Foreign oil workers in the Niger Delta region of Nigeria have been ordered by the Movement for the Emancipation of the Niger Delta (MEND) to leave the delta by midnight on Friday, May 15th, 2009, reports claim. The notorious rebels have warned that they will shoot down any helicopters used by oil companies to convey expats to oil installations.
It has been a week of civil collapse in the oil rich region of Nigeria as rebel militias renew their attacks on government forces, oil installations and foreign expatriates. Experts have claimed that the clashes could spark a new wave of violence in Nigeria’s southern oil-producing swamps. The rebels have, however, flourished amid a lack of governance and rule of law in the region.They fund their activities with oil theft, kidnapping and extortion.
The renewed violence between the rebels and the Nigerian government forces comes after the Nigerian government offered the rebel militias amnesty if they surrendered. Howbeit, the rebel militias rejected the offer and have insisted on stopping oil activities in the region and expelling every foreign oil worker
On Wednesday, rebels and government soldiers clashed in Delta state and by Thursday two vessels had been hijacked and the crews taken hostage. According to Lt Col Rabe Abubakar the militants took a cargo ship and its crew, along with another ship loaded with petrol belonging to the Nigerian National Petroleum Corporation. The rebels have claimed that at least 15 foreign hostages have been taken and sources have claimed that the hostages are to be used as human shields. The rebels are also reported to be in possession of British hostage Matthew Maguire who was seized in September last year.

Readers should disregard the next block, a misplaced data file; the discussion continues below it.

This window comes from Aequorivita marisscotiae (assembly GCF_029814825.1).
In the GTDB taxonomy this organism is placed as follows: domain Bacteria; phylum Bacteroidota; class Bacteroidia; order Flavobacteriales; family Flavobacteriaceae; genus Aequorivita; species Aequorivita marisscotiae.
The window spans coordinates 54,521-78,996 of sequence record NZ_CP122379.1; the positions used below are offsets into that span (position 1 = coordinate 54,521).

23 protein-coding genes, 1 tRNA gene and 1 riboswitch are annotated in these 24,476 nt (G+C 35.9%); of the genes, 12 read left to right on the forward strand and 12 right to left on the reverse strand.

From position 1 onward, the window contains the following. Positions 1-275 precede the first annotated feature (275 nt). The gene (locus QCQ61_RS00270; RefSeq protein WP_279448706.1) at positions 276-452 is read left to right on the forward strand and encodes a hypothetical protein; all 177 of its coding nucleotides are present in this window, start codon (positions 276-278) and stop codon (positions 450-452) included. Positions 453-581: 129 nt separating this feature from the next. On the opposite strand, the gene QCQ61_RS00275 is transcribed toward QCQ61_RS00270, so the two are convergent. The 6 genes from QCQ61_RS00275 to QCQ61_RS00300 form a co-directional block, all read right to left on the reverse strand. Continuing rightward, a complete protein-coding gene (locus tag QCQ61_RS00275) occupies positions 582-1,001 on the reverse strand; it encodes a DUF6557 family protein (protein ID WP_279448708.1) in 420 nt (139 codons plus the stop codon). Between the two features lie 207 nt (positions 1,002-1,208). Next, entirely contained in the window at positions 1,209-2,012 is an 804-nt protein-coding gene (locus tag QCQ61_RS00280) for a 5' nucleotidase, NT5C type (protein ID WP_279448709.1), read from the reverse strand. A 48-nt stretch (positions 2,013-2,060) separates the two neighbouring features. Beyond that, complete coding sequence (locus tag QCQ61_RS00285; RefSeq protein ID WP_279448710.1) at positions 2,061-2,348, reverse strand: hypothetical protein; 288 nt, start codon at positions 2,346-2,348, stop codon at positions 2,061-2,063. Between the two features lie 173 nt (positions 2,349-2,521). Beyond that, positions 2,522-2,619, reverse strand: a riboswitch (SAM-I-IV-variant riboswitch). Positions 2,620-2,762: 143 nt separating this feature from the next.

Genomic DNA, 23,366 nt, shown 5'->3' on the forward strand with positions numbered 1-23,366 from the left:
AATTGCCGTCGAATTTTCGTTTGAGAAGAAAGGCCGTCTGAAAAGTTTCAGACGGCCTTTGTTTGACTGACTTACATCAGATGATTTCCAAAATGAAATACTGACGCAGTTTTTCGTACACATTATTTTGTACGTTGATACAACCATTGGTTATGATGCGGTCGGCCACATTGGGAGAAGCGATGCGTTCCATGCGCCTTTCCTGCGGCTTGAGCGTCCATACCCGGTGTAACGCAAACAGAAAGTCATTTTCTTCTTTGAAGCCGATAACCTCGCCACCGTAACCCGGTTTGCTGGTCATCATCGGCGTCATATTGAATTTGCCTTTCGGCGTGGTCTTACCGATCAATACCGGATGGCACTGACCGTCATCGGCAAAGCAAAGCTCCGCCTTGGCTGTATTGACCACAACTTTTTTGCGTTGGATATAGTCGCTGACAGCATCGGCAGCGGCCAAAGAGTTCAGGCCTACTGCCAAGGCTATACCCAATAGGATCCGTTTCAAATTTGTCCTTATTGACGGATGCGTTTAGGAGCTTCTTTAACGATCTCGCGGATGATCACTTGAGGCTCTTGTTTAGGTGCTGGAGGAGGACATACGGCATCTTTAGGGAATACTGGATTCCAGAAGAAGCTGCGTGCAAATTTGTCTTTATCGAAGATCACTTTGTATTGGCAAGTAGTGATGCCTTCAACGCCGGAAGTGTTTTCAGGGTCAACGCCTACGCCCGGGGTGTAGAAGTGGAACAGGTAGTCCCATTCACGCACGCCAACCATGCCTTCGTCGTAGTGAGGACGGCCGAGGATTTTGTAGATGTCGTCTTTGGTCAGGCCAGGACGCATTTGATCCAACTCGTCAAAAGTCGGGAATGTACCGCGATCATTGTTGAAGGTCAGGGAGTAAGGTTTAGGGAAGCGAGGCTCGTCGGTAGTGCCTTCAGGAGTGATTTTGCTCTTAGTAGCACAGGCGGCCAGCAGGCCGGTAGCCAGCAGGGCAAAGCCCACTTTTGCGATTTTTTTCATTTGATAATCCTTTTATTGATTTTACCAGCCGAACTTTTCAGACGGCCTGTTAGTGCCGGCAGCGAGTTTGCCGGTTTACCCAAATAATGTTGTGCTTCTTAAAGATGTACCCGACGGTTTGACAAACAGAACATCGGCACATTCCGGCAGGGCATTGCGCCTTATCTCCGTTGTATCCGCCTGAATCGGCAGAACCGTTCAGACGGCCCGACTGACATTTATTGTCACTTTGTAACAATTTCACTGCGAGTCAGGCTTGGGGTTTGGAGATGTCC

The Nigerian government had planned to hold a summit last year in order to bring together the government and militants who have cut Nigeria’s oil production by around a quarter. The head of the proposed summit was rejected by human rights activists in the Niger Delta, and a replacement has not been found. According to observers, an effort by the Nigerian government to bring peace to the oil-rich Niger Delta region hangs in the balance before it has even begun.
The UK government had also promised that it would provide military training to the Joint Task Force in the Delta in order to secure oil production. But civil society leaders say the government cannot bring peace to the Delta without bringing significant infrastructural development and jobs to the region first.